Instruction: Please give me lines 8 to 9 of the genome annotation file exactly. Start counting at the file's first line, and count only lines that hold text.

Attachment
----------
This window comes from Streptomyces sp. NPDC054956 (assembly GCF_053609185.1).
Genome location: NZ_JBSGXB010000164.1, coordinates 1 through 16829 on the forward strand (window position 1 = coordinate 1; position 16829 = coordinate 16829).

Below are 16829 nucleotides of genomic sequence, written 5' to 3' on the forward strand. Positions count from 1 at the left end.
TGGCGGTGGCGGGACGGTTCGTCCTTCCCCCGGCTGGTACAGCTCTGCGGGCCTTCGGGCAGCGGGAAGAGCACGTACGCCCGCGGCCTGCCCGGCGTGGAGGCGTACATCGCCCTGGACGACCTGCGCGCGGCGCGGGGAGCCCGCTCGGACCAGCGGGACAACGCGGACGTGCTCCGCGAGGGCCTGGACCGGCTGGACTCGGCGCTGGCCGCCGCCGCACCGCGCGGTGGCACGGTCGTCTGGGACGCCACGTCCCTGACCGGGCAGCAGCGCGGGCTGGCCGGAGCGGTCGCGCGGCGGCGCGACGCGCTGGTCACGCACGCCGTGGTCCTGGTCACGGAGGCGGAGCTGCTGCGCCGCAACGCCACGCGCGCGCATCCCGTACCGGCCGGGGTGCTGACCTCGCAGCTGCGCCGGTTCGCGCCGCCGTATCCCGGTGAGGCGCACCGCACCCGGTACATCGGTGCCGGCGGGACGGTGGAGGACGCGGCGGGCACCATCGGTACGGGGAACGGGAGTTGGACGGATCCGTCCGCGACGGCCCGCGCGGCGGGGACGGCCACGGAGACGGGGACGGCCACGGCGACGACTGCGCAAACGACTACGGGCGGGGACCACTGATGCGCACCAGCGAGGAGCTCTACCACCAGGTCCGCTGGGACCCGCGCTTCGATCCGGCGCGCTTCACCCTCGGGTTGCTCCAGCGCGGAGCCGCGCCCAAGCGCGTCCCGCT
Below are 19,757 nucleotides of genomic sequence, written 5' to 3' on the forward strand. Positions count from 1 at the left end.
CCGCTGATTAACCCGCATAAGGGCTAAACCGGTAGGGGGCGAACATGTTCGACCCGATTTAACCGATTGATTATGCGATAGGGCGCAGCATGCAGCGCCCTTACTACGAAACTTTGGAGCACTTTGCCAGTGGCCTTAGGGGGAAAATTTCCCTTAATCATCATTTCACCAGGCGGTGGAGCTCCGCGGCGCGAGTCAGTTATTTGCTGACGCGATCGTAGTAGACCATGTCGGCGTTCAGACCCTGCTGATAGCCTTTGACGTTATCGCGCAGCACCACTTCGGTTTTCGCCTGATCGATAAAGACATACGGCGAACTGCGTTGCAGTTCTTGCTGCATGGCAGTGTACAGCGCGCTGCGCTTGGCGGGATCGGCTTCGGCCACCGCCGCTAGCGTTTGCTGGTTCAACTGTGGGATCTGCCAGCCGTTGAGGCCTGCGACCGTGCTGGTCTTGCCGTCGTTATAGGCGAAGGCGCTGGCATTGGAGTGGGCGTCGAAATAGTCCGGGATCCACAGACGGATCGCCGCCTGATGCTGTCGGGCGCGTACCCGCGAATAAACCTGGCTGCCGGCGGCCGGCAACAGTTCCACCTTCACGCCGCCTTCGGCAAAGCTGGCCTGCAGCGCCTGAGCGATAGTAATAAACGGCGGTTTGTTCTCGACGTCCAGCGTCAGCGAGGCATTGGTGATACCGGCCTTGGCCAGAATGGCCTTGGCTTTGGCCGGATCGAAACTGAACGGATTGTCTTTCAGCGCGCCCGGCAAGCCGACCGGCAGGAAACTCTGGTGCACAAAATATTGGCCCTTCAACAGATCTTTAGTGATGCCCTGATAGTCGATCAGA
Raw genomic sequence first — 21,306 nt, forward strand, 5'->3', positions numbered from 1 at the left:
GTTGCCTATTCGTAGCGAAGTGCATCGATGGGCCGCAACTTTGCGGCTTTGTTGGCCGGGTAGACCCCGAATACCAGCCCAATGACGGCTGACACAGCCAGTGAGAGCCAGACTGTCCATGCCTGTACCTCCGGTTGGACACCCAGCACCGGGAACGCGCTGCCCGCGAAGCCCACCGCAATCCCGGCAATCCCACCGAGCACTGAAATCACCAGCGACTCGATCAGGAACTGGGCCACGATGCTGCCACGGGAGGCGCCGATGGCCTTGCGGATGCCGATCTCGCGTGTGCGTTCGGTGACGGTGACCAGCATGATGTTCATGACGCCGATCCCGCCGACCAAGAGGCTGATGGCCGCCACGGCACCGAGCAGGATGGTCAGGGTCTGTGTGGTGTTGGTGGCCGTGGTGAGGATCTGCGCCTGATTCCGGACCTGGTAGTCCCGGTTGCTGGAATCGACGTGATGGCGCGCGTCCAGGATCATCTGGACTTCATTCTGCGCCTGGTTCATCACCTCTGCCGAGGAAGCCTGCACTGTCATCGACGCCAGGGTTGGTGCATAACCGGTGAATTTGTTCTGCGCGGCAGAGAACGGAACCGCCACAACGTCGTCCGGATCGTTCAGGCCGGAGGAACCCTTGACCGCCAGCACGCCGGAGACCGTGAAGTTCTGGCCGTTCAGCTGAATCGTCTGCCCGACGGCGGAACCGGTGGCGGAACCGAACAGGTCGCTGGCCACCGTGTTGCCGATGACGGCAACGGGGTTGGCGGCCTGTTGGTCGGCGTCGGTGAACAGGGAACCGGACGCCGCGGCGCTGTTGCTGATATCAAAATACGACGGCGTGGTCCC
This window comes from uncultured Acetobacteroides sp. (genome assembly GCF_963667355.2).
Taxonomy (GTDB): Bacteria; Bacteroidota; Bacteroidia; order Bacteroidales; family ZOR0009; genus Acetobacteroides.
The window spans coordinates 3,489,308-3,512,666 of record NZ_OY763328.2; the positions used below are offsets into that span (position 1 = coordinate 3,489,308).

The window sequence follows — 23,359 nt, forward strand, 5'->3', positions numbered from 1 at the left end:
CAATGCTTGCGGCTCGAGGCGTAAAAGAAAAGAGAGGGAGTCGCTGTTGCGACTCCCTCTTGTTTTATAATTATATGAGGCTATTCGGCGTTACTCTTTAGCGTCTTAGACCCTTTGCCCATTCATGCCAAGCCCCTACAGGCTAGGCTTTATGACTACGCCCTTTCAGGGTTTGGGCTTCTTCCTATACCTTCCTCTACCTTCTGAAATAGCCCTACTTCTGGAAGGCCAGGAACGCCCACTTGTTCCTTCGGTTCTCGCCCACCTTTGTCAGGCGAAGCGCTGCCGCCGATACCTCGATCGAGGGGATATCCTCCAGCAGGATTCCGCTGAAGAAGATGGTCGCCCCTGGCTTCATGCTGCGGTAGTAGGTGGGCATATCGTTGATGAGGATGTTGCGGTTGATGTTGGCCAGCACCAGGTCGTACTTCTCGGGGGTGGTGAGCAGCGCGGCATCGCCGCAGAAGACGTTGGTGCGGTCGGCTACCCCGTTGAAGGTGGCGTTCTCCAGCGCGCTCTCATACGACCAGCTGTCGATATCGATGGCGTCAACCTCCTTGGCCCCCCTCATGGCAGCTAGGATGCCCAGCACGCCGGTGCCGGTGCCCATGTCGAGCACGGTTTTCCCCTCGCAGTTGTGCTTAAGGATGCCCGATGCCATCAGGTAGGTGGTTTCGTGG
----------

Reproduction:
GTTGCCTATTCGTAGCGAAGTGCATCGATGGGCCGCAACTTTGCGGCTTTGTTGGCCGGGTAGACCCCGAATACCAGCCCAATGACGGCTGACACAGCCAGTGAGAGCCAGACTGTCCATGCCTGTACCTCCGGTTGGACACCCAGCACCGGGAACGCGCTGCCCGCGAAGCCCACCGCAATCCCGGCAATCCCACCGAGCACTGAAATCACCAGCGACTCGATCAGGAACTGGGCCACGATGCTGCCACGGGAGGCGCCGATGGCCTTGCGGATGCCGATCTCGCGTGTGCGTTCGGTGACGGTGACCAGCATGATGTTCATGACGCCGATCCCGCCGACCAAGAGGCTGATGGCCGCCACGGCACCGAGCAGGATGGTCAGGGTCTGTGTGGTGTTGGTGGCCGTGGTGAGGATCTGCGCCTGATTCCGGACCTGGTAGTCCCGGTTGCTGGAATCGACGTGATGGCGCGCGTCCAGGATCATCTGGACTTCATTCTGCGCCTGGTTCATCACCTCTGCCGAGGAAGCCTGCACTGTCATCGACGCCAGGGTTGGTGCATAACCGGTGAATTTGTTCTGCGCGGCAGAGAACGGAACCGCCACAACGTCGTCCGGATCGTTCAGGCCGGAGGAACCCTTGACCGCCAGCACGCCGGAGACCGTGAAGTTCTGGCCGTTCAGCTGAATCGTCTGCCCGACGGCGGAACCGGTGGCGGAACCGAACAGGTCGCTGGCCACCGTGTTGCCGATGACGGCAACGGGGTTGGCGGCCTGTTGGTCGGCGTCGGTGAACAGGGAACCGGACGCCGCGGCGCTGTTGCTGATATCAAAATACGACGGCGTGGTCCC
This window comes from uncultured Acetobacteroides sp. (genome assembly GCF_963667355.2).